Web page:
Planned Hicks museum gets $500K federal grant

Published 4:06 am Wednesday, March 21, 2018

Barbara Hicks-Collins, the executive director of the Robert “Bob” Hicks Foundation, announced Tuesday that it has been selected by the U.S. Dept. of the Interior and the National Park Service to receive a grant of nearly $500,000 to restore and preserve the former home of the foundation’s namesake, as well as an adjacent “1906 mill house.”

The grant will be used to transform both into a Civil Rights Museum for Bogalusa and Washington Parish. Both locations were of significance to the African-American and civil rights experience in Bogalusa, Collins said.

The grant is one of 51 projects financed throughout the United States, including three others in Louisiana, to preserve sites and to highlight stories related to the African American struggle for equality in the 20th century.

“I prayed daily, and my prayers were answered,” said Valeria Hicks, the 88-year-old widow of Robert Hicks, one of the leaders of the civil rights movement in Bogalusa.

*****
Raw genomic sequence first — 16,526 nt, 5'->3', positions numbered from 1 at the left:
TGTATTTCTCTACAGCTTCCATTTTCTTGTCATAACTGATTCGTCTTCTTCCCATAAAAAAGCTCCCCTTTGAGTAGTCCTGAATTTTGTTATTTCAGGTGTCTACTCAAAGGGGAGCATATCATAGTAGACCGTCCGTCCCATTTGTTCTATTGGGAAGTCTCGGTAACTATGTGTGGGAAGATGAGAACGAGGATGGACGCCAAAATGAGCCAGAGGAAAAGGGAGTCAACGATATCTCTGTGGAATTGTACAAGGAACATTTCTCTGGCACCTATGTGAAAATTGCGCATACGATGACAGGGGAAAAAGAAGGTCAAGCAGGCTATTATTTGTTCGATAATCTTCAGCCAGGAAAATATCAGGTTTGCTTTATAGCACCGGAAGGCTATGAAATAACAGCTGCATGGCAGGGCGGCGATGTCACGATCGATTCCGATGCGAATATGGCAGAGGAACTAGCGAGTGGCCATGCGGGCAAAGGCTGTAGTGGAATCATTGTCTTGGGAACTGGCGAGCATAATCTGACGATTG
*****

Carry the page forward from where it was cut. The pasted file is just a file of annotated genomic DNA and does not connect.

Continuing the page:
Robert Hicks was also a defendant in a number of lawsuits, when black residents’ took the fight for equality in the workforce, public housing, and education to the courts.

“I am grateful and thankful for another opportunity to educate the young people, their families, and our community, of the sacrifices about the many who risked their lives — including those who died during the struggle for equality,” Valeria Hicks said.

In February, the Hicks Foundation became a member of the International Coalition of Sites of Conscience, a worldwide network of 250 members in 55 countries, and its partners. The group is dedicated to providing “safe spaces to remember and preserve the most traumatic memories.”

The federal grant comes three years after the Hicks property was placed on the National Register of Historic Places. The Hicks home was a gathering place for the movement’s leaders in the 1960s, and it was protected by the Deacons for Defense and Justice, a group of African-American men like Fletcher Anderson and Reeves Perkins.

“A change is taking is taking place in our city and parish,” Collins said. “But we cannot stop here. We have history of legends and trailblazers who are deserving to be remembered.”